As for social justice, Wilhelm argues that universal education is a productive melding of economic efficiency and human values. Education forms the basis for society's well being through its production of human capital, the value emanating from the skills and abilities a person brings to the market place. This dual role of education is important to a Digital Nation since telecommunications are both critical enablers for anytime, anywhere learning as well as vehicles for improving people's lives. Based on this duality, Wilhelm argues that in addition to the investment already made to equip and connect many classrooms, schools, and libraries across the country with hardware, we also need to invest in teacher training. Well-equipped and well-trained teachers will be instrumental in teaching others how to utilize communications and information technologies to build a future driven by their own skills and interests.

The general public is supportive of programs that equip their children with the literacy skills they will need in the future, but it is another question all together, Wilhelm says, whether they are willing to pay for such preparation, especially when it competes with other domestic concerns.

Therefore, an economic argument may well be ultimately, the main driver for migrating society toward the smart use of information tools, toward a Digital Nation. The positive economic impact of universal utilization of information technology is easy to project in all sectors of economic, educational, and civic life and Wilhelm argues that concerted efforts today to continue scaling high-performance programs will yield substantial future dividends in the areas of social distress, poverty, literacy, and underdeveloped/underutilized potential.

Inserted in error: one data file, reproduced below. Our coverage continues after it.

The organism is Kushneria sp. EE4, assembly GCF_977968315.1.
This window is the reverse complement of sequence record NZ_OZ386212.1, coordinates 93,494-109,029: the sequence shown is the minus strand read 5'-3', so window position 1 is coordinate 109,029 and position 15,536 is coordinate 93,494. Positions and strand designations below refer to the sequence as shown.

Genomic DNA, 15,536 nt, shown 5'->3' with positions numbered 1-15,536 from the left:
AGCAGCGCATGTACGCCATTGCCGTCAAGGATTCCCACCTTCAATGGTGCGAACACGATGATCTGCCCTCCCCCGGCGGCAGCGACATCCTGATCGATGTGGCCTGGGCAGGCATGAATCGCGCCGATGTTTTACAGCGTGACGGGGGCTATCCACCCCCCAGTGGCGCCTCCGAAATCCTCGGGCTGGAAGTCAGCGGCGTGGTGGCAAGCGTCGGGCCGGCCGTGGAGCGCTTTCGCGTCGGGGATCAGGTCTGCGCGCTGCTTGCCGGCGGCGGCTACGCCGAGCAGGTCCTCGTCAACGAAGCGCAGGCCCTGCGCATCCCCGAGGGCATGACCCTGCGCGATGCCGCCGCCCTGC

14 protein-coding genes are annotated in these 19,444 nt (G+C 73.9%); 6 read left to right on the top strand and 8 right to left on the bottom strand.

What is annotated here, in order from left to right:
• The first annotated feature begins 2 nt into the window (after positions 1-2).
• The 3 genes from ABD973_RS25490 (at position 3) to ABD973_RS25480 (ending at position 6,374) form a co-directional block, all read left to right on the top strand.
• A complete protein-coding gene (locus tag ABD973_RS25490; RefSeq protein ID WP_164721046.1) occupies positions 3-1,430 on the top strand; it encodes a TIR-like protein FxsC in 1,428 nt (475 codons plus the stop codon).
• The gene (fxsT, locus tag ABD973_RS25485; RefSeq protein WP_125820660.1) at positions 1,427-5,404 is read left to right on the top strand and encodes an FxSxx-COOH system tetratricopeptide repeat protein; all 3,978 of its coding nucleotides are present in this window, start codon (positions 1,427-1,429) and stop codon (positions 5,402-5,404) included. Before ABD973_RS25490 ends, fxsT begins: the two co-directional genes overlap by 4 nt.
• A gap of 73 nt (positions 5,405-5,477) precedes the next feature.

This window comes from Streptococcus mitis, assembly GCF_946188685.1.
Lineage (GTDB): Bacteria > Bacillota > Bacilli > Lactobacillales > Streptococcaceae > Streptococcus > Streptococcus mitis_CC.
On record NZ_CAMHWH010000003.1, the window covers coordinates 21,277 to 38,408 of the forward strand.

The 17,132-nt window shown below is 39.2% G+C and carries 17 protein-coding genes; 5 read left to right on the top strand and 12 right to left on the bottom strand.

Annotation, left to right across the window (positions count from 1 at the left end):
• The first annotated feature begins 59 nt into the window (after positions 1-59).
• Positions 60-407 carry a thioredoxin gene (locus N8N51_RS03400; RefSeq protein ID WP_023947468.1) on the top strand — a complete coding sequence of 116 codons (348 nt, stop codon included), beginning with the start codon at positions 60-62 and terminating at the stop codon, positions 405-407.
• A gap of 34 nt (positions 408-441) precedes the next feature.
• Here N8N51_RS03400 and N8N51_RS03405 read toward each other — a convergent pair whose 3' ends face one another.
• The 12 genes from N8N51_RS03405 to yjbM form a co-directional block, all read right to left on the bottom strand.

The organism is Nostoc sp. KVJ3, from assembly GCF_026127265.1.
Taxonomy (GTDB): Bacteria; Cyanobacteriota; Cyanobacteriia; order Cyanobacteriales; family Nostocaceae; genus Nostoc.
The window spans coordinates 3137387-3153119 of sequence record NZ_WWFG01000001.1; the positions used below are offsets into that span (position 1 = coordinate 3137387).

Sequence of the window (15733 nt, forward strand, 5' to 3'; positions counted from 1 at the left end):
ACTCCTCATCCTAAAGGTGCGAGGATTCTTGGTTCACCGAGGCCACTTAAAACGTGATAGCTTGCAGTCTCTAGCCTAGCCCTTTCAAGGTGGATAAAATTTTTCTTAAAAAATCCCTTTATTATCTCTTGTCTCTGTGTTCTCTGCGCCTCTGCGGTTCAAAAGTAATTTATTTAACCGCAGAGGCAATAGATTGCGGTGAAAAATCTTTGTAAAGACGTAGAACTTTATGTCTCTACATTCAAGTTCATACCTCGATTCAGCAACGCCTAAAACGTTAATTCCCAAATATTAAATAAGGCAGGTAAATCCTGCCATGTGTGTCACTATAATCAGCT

The trend, however, seems to be just the opposite. Many government and private programs designed to build and support movement toward a Digital Nation have been either sharply curtailed or dropped altogether in response to economic uncertainty and a change of priorities at the top levels of business and government. The result is the marginalization and disenfranchisement of a large portion of our population who are unable or unwilling to participate in a growing "digital only" society where the traffic of information and ideas are concentrated in the hands of a wealthy few.

This "digital divide" will continue to widen and discriminate against those who lack access to and skills in using information and communications technologies, Wilhelm warns. Even those who do have access to digital technologies will suffer as the current rush to centralize and control cyberspace turns it into a networked electronic panopticon where government, military, and corporate concerns have, to a large part, already displaced the notion of a decentralized and democratic cyberculture with their own efforts to maintain their grip on the flow of ideas, people, and money.